Wyatt’s character would likely agree with me about this: we lose something important when we watch the clock. Over long periods of time, we are just quantifying our own slow decline. PRs, I’m convinced, are good short-term motivators but long-term torture devices. Time is just one dimension of a run’s quality, and for me one of the least important.
Far better, I think, to run “free and easy”—to steal a line from Crosby*, Stills & Nash—outside of time’s constraint. With head up and ears free, I can notice the trees and gather energy from birdsong.
Rather than an easy rider, economists would probably label me a “free rider,” because I don’t pay for benefits I derive from most of my running friends who wear the high-tech Garmin watches that beep every mile. I’m not opposed to asking them how fast we’re going, or how far. I’m not a purist. My advantage is that I don’t care that much about time while running. Since I don’t own a watch, I’m not incentivized to start caring.
So what about competition? What about prepping for the big race? I’d be lying if I said I didn’t care about that. Time has motivated me in each marathon I’ve run. I’m not fast. My best time in a full marathon is 4 hrs 08 min. But here’s the twist: I’ve run my best marathons when I mostly forget about time and focus more on the energy of the crowd and how each ‘distance down and still feeling good’ is like money in the bank.
This hippie-like mentality was inspired in part, ironically, by a very competitive runner in his day: Jeff Galloway.
A bit more than a decade ago, when I first started running, I lucked out when my aunt’s brother-in-law recommended to me Galloway’s Book on Running. I picked up a copy, which influenced how I think about running ever since. Early in the book, Galloway gives an overview of distance running’s history. Running’s massive popularity, which incidentally began during the 60s/70s hippie era, came about in part due to the discovery of slowing down to cover longer distances. Later, Galloway defines the “runner” as someone who has evolved past the competitive stage and is motivated mostly by running’s intrinsic value.
Reading this book, I thought to myself, why not take the short route to enlightenment—go straight to runner: run slow for pleasure and physical benefit. I pride myself about not giving much of a damn about time. The relative who recommended the book to me also served as inspiration. He started entering the Marine Corps Marathon in his 60s and ran a couple of them pretty well. Here I was in my 20s, and I thought to myself, damn, I’m slouching. There must be something to this wise way of running.
Galloway is a major figure in the running world, mostly known for coaching running to take walk breaks early and often to obtain a better performance/time overall. He has good arguments for this. To return to the theme of time, I think the walk break point to how time is tricky. Everyone knows the story of the tortoise and the hare and how it ends. That’s not what tends to happen in marathons. My money is still on the Kenyans. But in terms of enjoying a marathon, I think tortoises can take pride in smoking a whole bunch of hares that need to walk the last five miles.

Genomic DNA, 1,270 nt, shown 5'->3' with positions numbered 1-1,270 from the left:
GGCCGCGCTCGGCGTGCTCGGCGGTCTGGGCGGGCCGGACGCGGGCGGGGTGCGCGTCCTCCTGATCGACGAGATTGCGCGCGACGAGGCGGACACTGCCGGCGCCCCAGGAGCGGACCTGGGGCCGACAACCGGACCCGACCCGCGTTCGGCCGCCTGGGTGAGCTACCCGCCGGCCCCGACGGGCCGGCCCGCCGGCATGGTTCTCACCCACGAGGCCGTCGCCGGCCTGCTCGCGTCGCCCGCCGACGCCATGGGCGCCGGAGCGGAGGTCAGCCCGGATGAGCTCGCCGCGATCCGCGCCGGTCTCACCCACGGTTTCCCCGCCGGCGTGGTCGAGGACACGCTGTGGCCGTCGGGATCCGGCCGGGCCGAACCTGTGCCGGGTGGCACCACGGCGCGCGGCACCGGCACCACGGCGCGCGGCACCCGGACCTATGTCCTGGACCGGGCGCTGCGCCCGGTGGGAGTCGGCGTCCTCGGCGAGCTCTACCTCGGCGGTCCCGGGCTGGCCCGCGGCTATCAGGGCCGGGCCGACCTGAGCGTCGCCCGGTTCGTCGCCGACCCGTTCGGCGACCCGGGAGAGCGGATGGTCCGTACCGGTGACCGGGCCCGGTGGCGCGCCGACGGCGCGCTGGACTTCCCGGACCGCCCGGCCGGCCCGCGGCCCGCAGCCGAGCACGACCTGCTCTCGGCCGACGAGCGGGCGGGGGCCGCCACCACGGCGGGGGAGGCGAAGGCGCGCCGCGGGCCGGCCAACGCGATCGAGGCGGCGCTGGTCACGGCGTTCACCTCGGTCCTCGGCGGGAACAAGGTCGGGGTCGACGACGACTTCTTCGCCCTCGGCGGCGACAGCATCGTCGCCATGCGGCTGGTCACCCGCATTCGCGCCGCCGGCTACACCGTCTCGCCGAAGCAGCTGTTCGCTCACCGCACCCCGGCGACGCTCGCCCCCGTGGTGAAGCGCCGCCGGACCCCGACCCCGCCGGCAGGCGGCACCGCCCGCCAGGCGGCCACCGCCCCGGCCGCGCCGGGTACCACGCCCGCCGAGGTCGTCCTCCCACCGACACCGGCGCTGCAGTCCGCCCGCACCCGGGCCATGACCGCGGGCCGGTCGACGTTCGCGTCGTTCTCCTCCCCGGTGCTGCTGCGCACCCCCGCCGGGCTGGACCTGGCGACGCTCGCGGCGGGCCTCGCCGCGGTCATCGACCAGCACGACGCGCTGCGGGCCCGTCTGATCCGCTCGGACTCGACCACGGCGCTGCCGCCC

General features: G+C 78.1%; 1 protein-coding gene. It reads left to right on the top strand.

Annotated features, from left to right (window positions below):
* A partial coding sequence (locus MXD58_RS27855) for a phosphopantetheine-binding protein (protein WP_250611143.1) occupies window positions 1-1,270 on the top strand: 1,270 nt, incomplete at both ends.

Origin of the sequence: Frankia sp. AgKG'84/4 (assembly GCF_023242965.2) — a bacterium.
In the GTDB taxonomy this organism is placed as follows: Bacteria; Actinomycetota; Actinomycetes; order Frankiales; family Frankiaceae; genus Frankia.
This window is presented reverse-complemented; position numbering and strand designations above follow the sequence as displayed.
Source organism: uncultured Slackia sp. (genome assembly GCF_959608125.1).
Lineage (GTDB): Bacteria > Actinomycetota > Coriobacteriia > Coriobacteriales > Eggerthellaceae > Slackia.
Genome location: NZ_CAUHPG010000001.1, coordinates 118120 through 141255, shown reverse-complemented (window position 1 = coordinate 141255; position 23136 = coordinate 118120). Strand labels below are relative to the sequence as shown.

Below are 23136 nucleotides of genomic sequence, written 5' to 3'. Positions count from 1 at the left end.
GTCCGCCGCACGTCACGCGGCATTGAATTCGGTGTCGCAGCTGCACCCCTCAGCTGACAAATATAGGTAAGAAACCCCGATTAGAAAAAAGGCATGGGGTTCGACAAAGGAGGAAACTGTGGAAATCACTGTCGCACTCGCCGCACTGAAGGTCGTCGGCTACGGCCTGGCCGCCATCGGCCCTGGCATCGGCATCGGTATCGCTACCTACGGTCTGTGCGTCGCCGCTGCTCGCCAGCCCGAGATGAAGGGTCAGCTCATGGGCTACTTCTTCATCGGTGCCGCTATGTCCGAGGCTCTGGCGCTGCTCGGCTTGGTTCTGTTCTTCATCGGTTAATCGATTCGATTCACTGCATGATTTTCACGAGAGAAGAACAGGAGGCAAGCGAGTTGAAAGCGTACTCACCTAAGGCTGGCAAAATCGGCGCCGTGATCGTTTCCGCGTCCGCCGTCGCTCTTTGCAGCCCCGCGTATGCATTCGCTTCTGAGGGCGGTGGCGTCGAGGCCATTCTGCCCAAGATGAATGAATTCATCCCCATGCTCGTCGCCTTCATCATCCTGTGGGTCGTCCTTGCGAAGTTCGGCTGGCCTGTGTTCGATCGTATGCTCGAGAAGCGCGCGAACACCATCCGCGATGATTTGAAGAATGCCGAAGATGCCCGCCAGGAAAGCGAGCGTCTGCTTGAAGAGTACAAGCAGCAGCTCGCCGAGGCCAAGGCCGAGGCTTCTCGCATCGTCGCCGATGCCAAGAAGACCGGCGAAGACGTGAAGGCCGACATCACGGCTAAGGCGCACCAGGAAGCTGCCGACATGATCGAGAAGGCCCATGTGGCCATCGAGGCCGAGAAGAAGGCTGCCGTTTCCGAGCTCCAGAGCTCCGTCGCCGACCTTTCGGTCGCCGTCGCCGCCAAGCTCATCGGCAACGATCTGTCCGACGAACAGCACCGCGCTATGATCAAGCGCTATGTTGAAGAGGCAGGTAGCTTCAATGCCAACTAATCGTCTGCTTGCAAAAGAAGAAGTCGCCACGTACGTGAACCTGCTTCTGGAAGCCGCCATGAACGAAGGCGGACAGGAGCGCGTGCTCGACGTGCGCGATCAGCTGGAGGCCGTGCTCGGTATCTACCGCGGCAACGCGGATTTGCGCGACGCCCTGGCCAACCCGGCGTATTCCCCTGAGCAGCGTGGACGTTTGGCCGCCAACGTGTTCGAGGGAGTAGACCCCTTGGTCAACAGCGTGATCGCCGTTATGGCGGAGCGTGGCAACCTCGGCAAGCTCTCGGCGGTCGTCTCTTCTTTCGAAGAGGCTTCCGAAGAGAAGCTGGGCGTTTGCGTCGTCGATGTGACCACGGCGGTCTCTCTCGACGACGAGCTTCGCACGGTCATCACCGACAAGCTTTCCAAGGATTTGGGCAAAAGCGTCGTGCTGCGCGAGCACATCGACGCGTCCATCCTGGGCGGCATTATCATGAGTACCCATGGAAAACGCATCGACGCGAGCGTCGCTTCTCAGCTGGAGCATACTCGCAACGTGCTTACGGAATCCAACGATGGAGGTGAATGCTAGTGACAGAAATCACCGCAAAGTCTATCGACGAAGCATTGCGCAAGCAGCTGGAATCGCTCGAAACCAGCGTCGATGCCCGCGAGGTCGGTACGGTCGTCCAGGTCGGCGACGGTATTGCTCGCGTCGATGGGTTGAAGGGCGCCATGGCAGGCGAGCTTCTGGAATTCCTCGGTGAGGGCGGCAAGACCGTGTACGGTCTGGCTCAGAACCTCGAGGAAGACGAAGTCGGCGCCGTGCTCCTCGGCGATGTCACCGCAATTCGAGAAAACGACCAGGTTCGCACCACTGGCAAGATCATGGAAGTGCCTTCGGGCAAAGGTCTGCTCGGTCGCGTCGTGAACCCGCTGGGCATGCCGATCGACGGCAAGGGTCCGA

This is undoubtedly the ode of the middle-of-the-pack runner. If I were one of the Kenyans, I’d no doubt sing a different tune. But if you take away the reference point of competition, what does it matter anyway? Running is a simple joy. It takes work, but it’s much more exhilarating than staring at screens all day. I get paid to do that, so why not be free from screens—including the small kind that track pace and distance—in the off hours? Most people haven’t considered the question.
So why can’t more of us just be hippie runners? We live in a materialistic world. When Peter Fonda throws away that Rolex, he’s making a pretty strong anti-materialist statement. Most runners, particularly beginners, aren’t coming at the discipline from a position of strength. They may feel they are weak and need plenty of motivators such as Garmin watches and MP3 players. When I talk to someone who says “I can’t run without music,” I think to myself, “Really? Have you tried?” The running industrial complex is happy to sell thousands of dollars of gear per annum to such runners. And why not? Although I agree that buying some running gear is a good investment in terms of preventative medicine, I also wish more people would kick their watch to the curb and run like a hippie: more nature, more conversations, less biometrically-fueled ego.
Take my advice or leave it. It won’t make you faster, but it might bring you some peace and decades of running.
PS- for a great hippie anthem that references long distance running and fire breathing dragons, check out the Dead’s “Fire on the Mountain” below. Happy trails!
*David Crosby reportedly was the inspiration for Billy the Kid’s character.
This interview with Jack Bogle, produced by the Motely Fool, is a good introduction to one of America’s greatest citizens. Bogle created the first index fund on New Year’s Eve, 1975. Since then the company he founded, Vanguard, has lived up to its moniker by proving that ultra-low-cost passive investing wins the loser’s game being played in the Wall Street casinos. I just finished reading Bogle’s Little Book of Common Sense Investing, which backs up his simple investing philosophy.